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Meet our Doctoral Researchers

Here at the School of Law, we offer a wide range of support on a variety of PhD research topics.

Our staff supervisors all come from different legal backgrounds, which has opened the doors to the diverse selection of research topics you'll see below. 

We've asked our current doctoral researchers to share a little bit about their projects, so you can get a taste of what we cover within the School of Law at Birmingham City University!

Oleksandra Vytiaganets Law PhD Profile Picture 100x150

Oleksandra Vytiaganets

Centre Affiliation(s): Centre for Law, Science and Policy.

Supervisory Team: Dr Haydn Davies, Dr Mark Eccleston-Turner

Title of PhD Research Project: International Investment Law and the Effect on ‘Public Health Sovereignty’ in Nation States.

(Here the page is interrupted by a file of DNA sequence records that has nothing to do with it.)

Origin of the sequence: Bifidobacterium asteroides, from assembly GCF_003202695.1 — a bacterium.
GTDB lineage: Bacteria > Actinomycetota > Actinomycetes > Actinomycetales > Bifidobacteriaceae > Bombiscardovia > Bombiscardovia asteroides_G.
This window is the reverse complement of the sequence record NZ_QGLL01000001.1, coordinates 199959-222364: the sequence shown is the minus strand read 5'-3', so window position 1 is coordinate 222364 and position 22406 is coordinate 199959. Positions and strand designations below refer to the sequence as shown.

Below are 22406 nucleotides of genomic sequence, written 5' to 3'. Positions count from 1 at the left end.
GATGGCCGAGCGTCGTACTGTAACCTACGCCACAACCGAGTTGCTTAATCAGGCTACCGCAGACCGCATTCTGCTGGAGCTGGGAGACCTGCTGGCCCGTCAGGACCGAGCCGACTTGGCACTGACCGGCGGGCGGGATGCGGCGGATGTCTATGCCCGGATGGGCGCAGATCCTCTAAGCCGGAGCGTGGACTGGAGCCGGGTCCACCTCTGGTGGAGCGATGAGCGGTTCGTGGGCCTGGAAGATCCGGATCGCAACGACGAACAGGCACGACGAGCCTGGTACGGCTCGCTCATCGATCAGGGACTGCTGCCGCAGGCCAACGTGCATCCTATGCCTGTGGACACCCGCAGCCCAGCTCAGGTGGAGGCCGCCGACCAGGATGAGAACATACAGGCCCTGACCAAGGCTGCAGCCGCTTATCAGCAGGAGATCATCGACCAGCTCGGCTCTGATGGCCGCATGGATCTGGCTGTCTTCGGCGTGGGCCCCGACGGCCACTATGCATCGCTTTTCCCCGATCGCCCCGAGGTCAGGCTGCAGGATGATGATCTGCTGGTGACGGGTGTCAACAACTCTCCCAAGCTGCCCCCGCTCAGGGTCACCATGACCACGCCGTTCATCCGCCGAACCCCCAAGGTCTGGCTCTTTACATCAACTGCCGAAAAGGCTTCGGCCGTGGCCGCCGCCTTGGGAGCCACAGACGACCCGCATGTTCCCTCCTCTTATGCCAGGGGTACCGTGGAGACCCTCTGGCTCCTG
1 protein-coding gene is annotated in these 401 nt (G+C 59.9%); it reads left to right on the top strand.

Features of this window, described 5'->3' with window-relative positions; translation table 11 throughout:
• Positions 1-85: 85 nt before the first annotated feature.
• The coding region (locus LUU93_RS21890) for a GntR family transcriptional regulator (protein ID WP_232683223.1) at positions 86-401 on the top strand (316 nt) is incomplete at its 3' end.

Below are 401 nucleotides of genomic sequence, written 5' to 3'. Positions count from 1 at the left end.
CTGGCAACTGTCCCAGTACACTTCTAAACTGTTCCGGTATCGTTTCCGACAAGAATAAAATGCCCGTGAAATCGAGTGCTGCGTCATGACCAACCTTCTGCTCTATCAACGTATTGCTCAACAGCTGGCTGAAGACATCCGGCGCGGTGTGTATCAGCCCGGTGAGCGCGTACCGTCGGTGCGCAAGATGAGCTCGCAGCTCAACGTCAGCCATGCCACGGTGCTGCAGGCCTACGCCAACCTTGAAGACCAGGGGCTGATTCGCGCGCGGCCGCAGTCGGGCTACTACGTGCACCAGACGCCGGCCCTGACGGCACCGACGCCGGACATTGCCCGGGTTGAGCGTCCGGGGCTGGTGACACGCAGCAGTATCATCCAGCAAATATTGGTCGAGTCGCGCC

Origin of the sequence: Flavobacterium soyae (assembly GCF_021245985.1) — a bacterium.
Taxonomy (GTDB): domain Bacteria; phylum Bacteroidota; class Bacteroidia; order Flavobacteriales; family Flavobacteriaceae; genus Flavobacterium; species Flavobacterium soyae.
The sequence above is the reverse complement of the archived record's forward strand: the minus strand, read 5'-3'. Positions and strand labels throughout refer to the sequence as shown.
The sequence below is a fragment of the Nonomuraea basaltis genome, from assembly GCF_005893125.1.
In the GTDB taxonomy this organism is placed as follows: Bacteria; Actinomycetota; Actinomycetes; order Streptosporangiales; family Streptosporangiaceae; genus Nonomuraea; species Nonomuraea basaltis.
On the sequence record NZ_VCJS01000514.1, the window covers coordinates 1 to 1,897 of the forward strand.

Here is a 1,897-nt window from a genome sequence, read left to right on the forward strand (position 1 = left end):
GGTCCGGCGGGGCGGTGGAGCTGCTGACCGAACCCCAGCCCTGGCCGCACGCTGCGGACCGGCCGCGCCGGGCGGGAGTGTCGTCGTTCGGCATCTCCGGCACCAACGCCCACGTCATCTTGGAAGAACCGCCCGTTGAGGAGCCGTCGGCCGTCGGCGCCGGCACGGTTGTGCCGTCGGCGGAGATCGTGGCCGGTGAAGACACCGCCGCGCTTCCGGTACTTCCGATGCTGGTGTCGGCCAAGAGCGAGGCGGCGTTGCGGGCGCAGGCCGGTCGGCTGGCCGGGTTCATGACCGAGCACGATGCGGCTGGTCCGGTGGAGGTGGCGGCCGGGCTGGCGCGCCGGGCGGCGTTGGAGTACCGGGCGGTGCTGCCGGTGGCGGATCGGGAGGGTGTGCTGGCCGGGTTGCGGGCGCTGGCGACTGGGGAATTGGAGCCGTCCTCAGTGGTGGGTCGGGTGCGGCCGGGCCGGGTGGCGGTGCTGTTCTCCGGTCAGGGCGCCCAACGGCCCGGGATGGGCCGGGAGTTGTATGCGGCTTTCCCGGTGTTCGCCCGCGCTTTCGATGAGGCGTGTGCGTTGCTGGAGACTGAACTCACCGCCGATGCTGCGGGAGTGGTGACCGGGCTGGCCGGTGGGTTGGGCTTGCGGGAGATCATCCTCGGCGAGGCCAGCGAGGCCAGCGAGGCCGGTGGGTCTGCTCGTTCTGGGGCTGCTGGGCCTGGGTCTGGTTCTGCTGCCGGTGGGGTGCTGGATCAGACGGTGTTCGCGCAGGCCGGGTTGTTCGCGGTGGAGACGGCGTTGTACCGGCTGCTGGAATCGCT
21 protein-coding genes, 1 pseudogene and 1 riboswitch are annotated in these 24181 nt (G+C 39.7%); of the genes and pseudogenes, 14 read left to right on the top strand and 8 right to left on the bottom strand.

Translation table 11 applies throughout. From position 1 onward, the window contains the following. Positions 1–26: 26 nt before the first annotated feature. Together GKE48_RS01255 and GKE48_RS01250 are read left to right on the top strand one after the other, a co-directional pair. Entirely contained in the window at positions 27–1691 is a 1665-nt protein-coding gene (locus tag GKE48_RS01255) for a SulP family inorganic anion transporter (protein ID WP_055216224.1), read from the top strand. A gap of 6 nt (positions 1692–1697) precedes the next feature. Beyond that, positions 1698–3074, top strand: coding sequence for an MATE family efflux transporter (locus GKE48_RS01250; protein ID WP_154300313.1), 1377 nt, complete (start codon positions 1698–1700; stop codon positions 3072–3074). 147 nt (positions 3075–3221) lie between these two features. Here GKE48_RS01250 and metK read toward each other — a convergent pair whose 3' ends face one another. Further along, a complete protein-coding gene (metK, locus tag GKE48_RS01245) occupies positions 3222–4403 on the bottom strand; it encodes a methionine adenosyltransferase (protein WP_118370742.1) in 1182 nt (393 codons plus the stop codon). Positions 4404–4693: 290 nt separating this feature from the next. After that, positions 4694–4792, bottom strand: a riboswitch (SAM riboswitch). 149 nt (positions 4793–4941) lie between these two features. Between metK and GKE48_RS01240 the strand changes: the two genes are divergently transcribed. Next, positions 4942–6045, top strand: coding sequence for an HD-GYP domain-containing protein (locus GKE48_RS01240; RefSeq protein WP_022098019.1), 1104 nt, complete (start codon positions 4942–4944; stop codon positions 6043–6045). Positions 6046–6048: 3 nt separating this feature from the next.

Summary of PhD Research Project: The proliferation of international investment agreements (“IIAs”) has resulted in states having to observe legally binding responsibilities before foreign investors. While states commonly see IIAs as attractive tools to bring foreign direct investment, many of such Agreements may impact the public health policy in states by enabling private investors to challenge perceived unfavourable state regulation at arbitration tribunals. Therefore, to promote and facilitate FDI, states-parties to such agreements have compromised their sovereign right to conduct public health policy. My PhD project seeks to explore the relationship between the right and obligation of the sovereign state to promote the public interest in public health regulations and private right of international investors accorded by international investment agreements.

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Gareth R. Lee